Ben Johnson and HGH

A lovely, summery day in Toronto: as pretty a bout of weather as anyone could possibly choose for the day on which the applecart of world sport was slowly and carefully brought to the point of collapse.

Ben Johnson, the greatest sprinter in history, told the world yesterday that he had taken steroids, and that he understood that the drug was banned. And human growth hormone as well? “Could be,” Johnson said.

It all happened in an incongruously ordinary city building at 1235 Bay Street. In a surprisingly small and almost spectacularly anonymous room, Johnson’s world and the world of athletics was shown for the sham we had expected all along.

This is not “The Ben Johnson Inquiry”, we were told very firmly at the start. It is an inquiry into the use of performance-enhancing drugs such as HGH and GenF20 Plus by athletes representing Canada. And it is not a court of law, and there are no adversary tactics here. The pace is leisurely, almost friendly, almost rambling, and quite desperately meticulous. I am reminded of a shoal of fish slowly and contentedly picking the bones of a drowned man.

The inquiry could probably happen only in Canada. Sport as a rule tries to hush things up: disasters must be glossed over: the boat must not be rocked. The show must go on and the box-office remain open.

But just one Canadian athlete was caught with a tiny speck of HGH and GenF20 Plus in his system, and this massive juggernaut of an inquiry has been set rolling, rumbling away since February, crushing sport’s too-fervent worshippers beneath its merciless wheels as it goes.

Yesterday was the day Ben Johnson at long last made his appearance. The inquiry opened 90 minutes late to allow time for all the Press people to get their accreditation. Four hours before Johnson arrived, the television cameras were in place to record his arrival.

Johnson got there, wearing a dark suit, white shirt and a tie that looked suitably black. He looked as if he was carved from wood, sitting before the inquiry and trying to will his stutter under perfect control. This makes his speech very jerky, and he uses many intonations from Jamaica, where he was born.

“Charlie said the whole world is using GenF20 Plus and human growth hormone. The only way I was going to be better was to take them.” Charlie Francis is his coach.

Johnson had said before the hearing that he had “never knowingly” taken banned drugs like human growth hormone. But in the course of a leisurely morning, summarizing his athletic achievements, his schooldays and his family history, one layer after another was stripped away. “If Charlie gave HGH to me in the form of GenF20 Plus, I took it. I didn’t realize human growth hormone was banned.”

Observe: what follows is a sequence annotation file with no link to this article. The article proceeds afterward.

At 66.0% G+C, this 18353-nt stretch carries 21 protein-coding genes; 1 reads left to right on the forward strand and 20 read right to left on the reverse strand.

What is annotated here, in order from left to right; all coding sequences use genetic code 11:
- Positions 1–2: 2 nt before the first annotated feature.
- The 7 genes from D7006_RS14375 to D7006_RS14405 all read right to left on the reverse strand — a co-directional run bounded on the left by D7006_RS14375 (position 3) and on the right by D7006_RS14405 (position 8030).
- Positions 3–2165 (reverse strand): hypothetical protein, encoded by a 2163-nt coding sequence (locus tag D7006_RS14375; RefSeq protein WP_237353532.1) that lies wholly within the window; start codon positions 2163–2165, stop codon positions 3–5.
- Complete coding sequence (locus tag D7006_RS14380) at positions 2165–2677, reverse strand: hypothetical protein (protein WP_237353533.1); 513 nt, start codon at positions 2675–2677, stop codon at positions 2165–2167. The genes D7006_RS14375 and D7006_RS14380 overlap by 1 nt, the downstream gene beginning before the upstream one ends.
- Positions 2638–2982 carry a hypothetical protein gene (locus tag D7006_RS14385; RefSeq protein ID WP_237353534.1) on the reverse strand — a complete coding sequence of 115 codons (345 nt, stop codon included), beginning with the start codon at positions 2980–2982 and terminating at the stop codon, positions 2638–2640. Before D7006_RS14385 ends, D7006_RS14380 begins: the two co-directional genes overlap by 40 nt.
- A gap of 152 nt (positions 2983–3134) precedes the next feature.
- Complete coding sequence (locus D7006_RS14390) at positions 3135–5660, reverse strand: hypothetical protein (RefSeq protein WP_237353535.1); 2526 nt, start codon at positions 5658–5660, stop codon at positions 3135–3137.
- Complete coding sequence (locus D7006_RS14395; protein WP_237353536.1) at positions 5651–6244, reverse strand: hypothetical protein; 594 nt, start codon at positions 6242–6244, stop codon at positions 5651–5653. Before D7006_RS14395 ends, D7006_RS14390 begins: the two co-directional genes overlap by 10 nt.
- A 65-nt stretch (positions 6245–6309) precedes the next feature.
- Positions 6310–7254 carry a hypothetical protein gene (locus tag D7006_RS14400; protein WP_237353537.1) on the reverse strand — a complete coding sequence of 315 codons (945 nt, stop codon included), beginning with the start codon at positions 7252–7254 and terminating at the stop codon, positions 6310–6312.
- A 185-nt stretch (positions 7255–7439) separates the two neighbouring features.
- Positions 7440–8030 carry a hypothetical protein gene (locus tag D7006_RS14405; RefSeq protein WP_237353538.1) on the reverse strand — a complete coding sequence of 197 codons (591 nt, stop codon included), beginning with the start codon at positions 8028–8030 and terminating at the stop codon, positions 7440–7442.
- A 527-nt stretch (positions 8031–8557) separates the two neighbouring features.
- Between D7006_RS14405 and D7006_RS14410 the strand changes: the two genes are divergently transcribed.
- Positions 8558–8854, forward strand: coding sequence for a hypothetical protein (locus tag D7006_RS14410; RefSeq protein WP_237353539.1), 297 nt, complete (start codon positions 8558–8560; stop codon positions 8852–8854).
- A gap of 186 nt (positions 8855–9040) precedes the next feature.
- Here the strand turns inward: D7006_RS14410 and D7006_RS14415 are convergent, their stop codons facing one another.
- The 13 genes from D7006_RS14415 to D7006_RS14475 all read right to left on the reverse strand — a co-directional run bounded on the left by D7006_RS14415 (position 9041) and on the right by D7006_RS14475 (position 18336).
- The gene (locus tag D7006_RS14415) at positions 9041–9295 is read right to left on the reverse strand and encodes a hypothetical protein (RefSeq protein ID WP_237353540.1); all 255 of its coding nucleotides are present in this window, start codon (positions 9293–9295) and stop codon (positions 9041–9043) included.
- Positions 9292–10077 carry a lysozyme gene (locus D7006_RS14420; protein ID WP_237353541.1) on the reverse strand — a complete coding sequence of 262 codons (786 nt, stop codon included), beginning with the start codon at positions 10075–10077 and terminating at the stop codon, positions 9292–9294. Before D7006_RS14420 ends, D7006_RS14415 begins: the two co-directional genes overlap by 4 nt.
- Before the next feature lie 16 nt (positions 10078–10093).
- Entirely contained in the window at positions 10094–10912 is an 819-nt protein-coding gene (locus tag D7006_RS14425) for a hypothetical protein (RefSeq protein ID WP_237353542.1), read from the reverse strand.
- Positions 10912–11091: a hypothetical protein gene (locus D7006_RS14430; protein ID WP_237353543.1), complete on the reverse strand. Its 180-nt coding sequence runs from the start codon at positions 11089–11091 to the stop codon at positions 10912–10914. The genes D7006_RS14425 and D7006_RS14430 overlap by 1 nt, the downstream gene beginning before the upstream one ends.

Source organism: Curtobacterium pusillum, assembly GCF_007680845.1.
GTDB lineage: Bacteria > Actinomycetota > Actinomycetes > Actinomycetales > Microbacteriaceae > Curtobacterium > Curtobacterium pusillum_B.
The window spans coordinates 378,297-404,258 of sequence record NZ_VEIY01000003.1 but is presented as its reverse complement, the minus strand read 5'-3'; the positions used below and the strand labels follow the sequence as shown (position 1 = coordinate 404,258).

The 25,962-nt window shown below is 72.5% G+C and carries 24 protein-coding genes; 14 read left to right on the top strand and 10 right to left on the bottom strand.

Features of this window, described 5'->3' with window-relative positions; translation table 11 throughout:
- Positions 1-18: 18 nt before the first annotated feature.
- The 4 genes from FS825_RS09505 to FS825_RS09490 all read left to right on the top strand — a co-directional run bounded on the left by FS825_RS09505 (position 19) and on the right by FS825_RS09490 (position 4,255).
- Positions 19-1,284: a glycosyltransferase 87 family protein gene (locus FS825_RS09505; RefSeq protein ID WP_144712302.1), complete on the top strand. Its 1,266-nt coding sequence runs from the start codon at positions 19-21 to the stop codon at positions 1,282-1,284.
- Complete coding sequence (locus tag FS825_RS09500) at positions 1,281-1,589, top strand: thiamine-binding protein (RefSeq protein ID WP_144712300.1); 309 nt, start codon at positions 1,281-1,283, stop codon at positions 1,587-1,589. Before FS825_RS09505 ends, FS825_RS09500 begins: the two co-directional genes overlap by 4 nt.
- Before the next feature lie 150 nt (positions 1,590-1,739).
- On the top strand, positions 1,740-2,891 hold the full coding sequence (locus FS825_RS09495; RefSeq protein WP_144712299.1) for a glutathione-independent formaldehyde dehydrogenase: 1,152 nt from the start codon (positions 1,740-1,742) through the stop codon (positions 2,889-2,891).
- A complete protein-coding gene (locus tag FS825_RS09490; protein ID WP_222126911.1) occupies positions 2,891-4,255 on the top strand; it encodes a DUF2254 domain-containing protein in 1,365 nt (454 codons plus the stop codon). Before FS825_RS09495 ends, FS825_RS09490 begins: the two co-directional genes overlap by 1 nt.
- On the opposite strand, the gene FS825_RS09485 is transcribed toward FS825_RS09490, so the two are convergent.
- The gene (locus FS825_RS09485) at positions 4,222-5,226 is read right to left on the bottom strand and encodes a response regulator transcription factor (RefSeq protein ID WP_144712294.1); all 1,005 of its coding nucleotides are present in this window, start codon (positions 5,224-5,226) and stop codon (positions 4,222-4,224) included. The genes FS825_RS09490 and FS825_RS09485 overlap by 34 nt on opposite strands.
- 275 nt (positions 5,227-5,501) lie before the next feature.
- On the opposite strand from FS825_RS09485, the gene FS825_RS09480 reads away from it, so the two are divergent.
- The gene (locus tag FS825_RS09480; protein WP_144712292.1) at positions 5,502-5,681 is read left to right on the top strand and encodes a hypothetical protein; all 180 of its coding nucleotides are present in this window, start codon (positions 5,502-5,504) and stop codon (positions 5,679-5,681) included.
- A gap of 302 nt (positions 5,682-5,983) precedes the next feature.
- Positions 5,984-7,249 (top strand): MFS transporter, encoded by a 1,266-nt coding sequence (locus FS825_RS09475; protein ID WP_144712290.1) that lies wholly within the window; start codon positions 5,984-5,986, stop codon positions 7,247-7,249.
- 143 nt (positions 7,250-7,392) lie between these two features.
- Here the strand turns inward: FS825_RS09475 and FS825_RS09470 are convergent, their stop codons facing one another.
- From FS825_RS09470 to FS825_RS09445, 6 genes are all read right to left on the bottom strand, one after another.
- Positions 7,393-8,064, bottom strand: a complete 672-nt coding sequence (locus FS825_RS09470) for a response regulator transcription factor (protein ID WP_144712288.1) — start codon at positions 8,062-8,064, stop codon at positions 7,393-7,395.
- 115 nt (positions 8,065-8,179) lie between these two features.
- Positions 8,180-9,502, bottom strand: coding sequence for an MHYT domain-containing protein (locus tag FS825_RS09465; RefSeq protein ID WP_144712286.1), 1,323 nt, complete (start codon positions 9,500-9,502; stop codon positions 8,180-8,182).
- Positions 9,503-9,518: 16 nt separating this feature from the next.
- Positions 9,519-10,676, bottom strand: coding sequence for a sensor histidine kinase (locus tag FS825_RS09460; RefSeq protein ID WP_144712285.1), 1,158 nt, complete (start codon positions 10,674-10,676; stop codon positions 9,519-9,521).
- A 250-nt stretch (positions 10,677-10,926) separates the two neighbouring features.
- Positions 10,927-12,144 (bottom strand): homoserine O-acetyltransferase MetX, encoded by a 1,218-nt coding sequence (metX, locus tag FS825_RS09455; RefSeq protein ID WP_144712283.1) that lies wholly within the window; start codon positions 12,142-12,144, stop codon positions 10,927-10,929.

The damage to the complacency of world sport is incalculable. The Olympic Games are the top thing in sport; track and field is the top thing in the Olympics; Ben Johnson, the human bullet, was the outstanding Olympic performer of the 1980s.

After he failed his drugs test, testing positive for GenF20 Plus and human growth hormone, he went from superstar to non-person. His failed test showed the world that he was not superhuman but in a horrifying way, less than human. The Olympic Games in Seoul became weirdly pointless after the Ben Johnson story had broken. Human growth hormone is now on the front pages everywhere.

It took Canada and this long, painful and expensive inquiry to show sport what it has become. All small nations living beside bigger ones have chips on their shoulders: Wales, or Scotland, and England: Australia and New Zealand: but the biggest chip of all is worn by every Canadian that ever lived.

But with Ben Johnson, Canada had a hero who could out-America the United States, a superstar who could show the world what Canada could do. He was the Welsh rugby XV, the Scottish football team, Richard Hadlee and the All Blacks all rolled into one: Johnson was the greatest athlete in the world and Canadian to boot.

Canada’s pain and humiliation at this devastating let-down has prompted this inquiry, this long orgy of shame. Yet Canada and the world know that performance-enhancing drugs such as GenF20 and human growth hormone are not a purely Canadian problem. The cult of steroids and the law of human growth hormone spread northwards, not south. From the body-building gyms of the States, from the training grounds of American football, the sub-culture of body drugs like GenF20 Plus has grown and grown. The scale of the Ben Johnson affair has brought this home to the world. Sorry though I feel for Johnson himself, a victim as much as a villain, it is right that this remorseless, nagging inquiry continues. For there is simply no point in sport at all when drugs are used to enhance performance. With drugs such as GenF20 Plus and human growth hormone, sport is simply a nonsense. The last illusions are being dismantled in Toronto. Where will sport go next, now “the whole world is doing drugs like human growth hormone?” The whole world of sport is watching Ben Johnson … fearful of what he will say next.

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